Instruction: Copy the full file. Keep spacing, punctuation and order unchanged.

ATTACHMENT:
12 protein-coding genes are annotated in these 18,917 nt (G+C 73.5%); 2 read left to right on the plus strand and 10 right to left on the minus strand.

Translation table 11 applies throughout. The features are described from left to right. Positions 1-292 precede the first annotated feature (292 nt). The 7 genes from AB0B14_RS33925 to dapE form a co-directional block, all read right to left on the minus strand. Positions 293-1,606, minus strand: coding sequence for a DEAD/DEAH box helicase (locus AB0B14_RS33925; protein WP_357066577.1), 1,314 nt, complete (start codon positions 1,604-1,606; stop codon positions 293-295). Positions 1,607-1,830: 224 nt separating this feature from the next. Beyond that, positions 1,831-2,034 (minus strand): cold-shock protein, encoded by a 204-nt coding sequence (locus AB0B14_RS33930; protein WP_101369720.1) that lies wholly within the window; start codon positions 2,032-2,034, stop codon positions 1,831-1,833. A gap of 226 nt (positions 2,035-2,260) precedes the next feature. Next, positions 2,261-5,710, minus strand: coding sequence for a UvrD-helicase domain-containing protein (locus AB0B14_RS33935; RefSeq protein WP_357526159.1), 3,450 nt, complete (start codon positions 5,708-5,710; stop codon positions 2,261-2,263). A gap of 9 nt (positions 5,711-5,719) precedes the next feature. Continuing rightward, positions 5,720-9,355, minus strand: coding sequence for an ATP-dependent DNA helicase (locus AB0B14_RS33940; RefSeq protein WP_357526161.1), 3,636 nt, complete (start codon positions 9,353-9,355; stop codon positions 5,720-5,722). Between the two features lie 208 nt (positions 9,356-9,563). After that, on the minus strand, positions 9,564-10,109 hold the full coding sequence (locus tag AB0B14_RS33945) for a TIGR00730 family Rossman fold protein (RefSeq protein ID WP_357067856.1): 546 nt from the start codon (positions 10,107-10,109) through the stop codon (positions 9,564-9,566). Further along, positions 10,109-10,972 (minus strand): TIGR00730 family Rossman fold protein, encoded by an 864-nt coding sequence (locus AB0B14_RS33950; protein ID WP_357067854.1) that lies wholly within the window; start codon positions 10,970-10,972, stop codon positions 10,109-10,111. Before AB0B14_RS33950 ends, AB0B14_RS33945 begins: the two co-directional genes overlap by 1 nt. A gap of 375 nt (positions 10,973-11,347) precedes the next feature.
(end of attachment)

12 protein-coding genes are annotated in these 18,917 nt (G+C 73.5%); 2 read left to right on the plus strand and 10 right to left on the minus strand.

Translation table 11 applies throughout. The features are described from left to right. Positions 1-292 precede the first annotated feature (292 nt). The 7 genes from AB0B14_RS33925 to dapE form a co-directional block, all read right to left on the minus strand. Positions 293-1,606, minus strand: coding sequence for a DEAD/DEAH box helicase (locus AB0B14_RS33925; protein WP_357066577.1), 1,314 nt, complete (start codon positions 1,604-1,606; stop codon positions 293-295). Positions 1,607-1,830: 224 nt separating this feature from the next. Beyond that, positions 1,831-2,034 (minus strand): cold-shock protein, encoded by a 204-nt coding sequence (locus AB0B14_RS33930; protein WP_101369720.1) that lies wholly within the window; start codon positions 2,032-2,034, stop codon positions 1,831-1,833. A gap of 226 nt (positions 2,035-2,260) precedes the next feature. Next, positions 2,261-5,710, minus strand: coding sequence for a UvrD-helicase domain-containing protein (locus AB0B14_RS33935; RefSeq protein WP_357526159.1), 3,450 nt, complete (start codon positions 5,708-5,710; stop codon positions 2,261-2,263). A gap of 9 nt (positions 5,711-5,719) precedes the next feature. Continuing rightward, positions 5,720-9,355, minus strand: coding sequence for an ATP-dependent DNA helicase (locus AB0B14_RS33940; RefSeq protein WP_357526161.1), 3,636 nt, complete (start codon positions 9,353-9,355; stop codon positions 5,720-5,722). Between the two features lie 208 nt (positions 9,356-9,563). After that, on the minus strand, positions 9,564-10,109 hold the full coding sequence (locus tag AB0B14_RS33945) for a TIGR00730 family Rossman fold protein (RefSeq protein ID WP_357067856.1): 546 nt from the start codon (positions 10,107-10,109) through the stop codon (positions 9,564-9,566). Further along, positions 10,109-10,972 (minus strand): TIGR00730 family Rossman fold protein, encoded by an 864-nt coding sequence (locus AB0B14_RS33950; protein ID WP_357067854.1) that lies wholly within the window; start codon positions 10,970-10,972, stop codon positions 10,109-10,111. Before AB0B14_RS33950 ends, AB0B14_RS33945 begins: the two co-directional genes overlap by 1 nt. A gap of 375 nt (positions 10,973-11,347) precedes the next feature.